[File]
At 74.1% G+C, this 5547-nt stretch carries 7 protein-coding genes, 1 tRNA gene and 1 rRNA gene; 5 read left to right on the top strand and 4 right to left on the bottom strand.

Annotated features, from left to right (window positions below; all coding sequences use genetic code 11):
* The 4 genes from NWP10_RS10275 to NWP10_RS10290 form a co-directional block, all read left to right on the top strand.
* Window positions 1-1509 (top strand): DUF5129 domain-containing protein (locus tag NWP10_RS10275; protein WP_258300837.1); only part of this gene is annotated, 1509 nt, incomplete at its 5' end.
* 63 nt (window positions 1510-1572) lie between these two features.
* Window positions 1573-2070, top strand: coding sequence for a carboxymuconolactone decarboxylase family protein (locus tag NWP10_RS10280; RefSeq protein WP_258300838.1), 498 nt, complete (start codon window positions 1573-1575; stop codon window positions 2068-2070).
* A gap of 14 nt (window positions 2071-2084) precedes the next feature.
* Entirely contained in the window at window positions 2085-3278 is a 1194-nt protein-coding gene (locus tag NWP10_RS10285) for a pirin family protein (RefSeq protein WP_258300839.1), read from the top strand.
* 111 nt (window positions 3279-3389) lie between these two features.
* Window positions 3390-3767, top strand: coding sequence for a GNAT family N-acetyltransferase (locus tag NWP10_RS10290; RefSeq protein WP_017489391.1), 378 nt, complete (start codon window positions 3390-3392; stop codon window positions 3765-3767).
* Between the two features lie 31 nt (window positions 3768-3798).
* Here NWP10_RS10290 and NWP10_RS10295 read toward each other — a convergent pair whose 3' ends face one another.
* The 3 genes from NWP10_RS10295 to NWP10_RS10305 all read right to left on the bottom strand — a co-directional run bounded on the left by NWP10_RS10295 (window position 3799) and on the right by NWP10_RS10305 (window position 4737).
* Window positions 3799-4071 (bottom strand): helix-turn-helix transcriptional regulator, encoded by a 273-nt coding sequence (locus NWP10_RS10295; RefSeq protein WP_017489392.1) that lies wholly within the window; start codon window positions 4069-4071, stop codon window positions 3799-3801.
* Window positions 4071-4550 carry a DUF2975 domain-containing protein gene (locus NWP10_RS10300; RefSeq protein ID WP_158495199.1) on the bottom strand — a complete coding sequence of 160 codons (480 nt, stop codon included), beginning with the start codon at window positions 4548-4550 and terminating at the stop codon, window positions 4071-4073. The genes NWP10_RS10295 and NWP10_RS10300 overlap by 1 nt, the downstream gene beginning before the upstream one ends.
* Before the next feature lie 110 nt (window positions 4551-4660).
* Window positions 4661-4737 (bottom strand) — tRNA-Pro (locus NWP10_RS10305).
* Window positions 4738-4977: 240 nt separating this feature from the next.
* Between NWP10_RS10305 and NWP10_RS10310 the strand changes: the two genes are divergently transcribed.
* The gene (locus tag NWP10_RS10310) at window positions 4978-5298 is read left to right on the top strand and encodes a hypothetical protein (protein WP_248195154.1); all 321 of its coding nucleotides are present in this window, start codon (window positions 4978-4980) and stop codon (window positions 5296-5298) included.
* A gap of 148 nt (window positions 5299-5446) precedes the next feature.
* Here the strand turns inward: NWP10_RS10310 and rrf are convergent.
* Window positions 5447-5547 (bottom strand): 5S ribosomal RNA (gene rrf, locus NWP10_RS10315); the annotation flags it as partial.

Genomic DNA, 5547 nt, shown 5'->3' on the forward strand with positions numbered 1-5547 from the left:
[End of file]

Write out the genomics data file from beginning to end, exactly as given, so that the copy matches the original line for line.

At 74.1% G+C, this 5547-nt stretch carries 7 protein-coding genes, 1 tRNA gene and 1 rRNA gene; 5 read left to right on the top strand and 4 right to left on the bottom strand.

Annotated features, from left to right (window positions below; all coding sequences use genetic code 11):
* The 4 genes from NWP10_RS10275 to NWP10_RS10290 form a co-directional block, all read left to right on the top strand.
* Window positions 1-1509 (top strand): DUF5129 domain-containing protein (locus tag NWP10_RS10275; protein WP_258300837.1); only part of this gene is annotated, 1509 nt, incomplete at its 5' end.
* 63 nt (window positions 1510-1572) lie between these two features.
* Window positions 1573-2070, top strand: coding sequence for a carboxymuconolactone decarboxylase family protein (locus tag NWP10_RS10280; RefSeq protein WP_258300838.1), 498 nt, complete (start codon window positions 1573-1575; stop codon window positions 2068-2070).
* A gap of 14 nt (window positions 2071-2084) precedes the next feature.
* Entirely contained in the window at window positions 2085-3278 is a 1194-nt protein-coding gene (locus tag NWP10_RS10285) for a pirin family protein (RefSeq protein WP_258300839.1), read from the top strand.
* 111 nt (window positions 3279-3389) lie between these two features.
* Window positions 3390-3767, top strand: coding sequence for a GNAT family N-acetyltransferase (locus tag NWP10_RS10290; RefSeq protein WP_017489391.1), 378 nt, complete (start codon window positions 3390-3392; stop codon window positions 3765-3767).
* Between the two features lie 31 nt (window positions 3768-3798).
* Here NWP10_RS10290 and NWP10_RS10295 read toward each other — a convergent pair whose 3' ends face one another.
* The 3 genes from NWP10_RS10295 to NWP10_RS10305 all read right to left on the bottom strand — a co-directional run bounded on the left by NWP10_RS10295 (window position 3799) and on the right by NWP10_RS10305 (window position 4737).
* Window positions 3799-4071 (bottom strand): helix-turn-helix transcriptional regulator, encoded by a 273-nt coding sequence (locus NWP10_RS10295; RefSeq protein WP_017489392.1) that lies wholly within the window; start codon window positions 4069-4071, stop codon window positions 3799-3801.
* Window positions 4071-4550 carry a DUF2975 domain-containing protein gene (locus NWP10_RS10300; RefSeq protein ID WP_158495199.1) on the bottom strand — a complete coding sequence of 160 codons (480 nt, stop codon included), beginning with the start codon at window positions 4548-4550 and terminating at the stop codon, window positions 4071-4073. The genes NWP10_RS10295 and NWP10_RS10300 overlap by 1 nt, the downstream gene beginning before the upstream one ends.
* Before the next feature lie 110 nt (window positions 4551-4660).
* Window positions 4661-4737 (bottom strand) — tRNA-Pro (locus NWP10_RS10305).
* Window positions 4738-4977: 240 nt separating this feature from the next.
* Between NWP10_RS10305 and NWP10_RS10310 the strand changes: the two genes are divergently transcribed.
* The gene (locus tag NWP10_RS10310) at window positions 4978-5298 is read left to right on the top strand and encodes a hypothetical protein (protein WP_248195154.1); all 321 of its coding nucleotides are present in this window, start codon (window positions 4978-4980) and stop codon (window positions 5296-5298) included.
* A gap of 148 nt (window positions 5299-5446) precedes the next feature.
* Here the strand turns inward: NWP10_RS10310 and rrf are convergent.
* Window positions 5447-5547 (bottom strand): 5S ribosomal RNA (gene rrf, locus NWP10_RS10315); the annotation flags it as partial.

Genomic DNA, 5547 nt, shown 5'->3' on the forward strand with positions numbered 1-5547 from the left: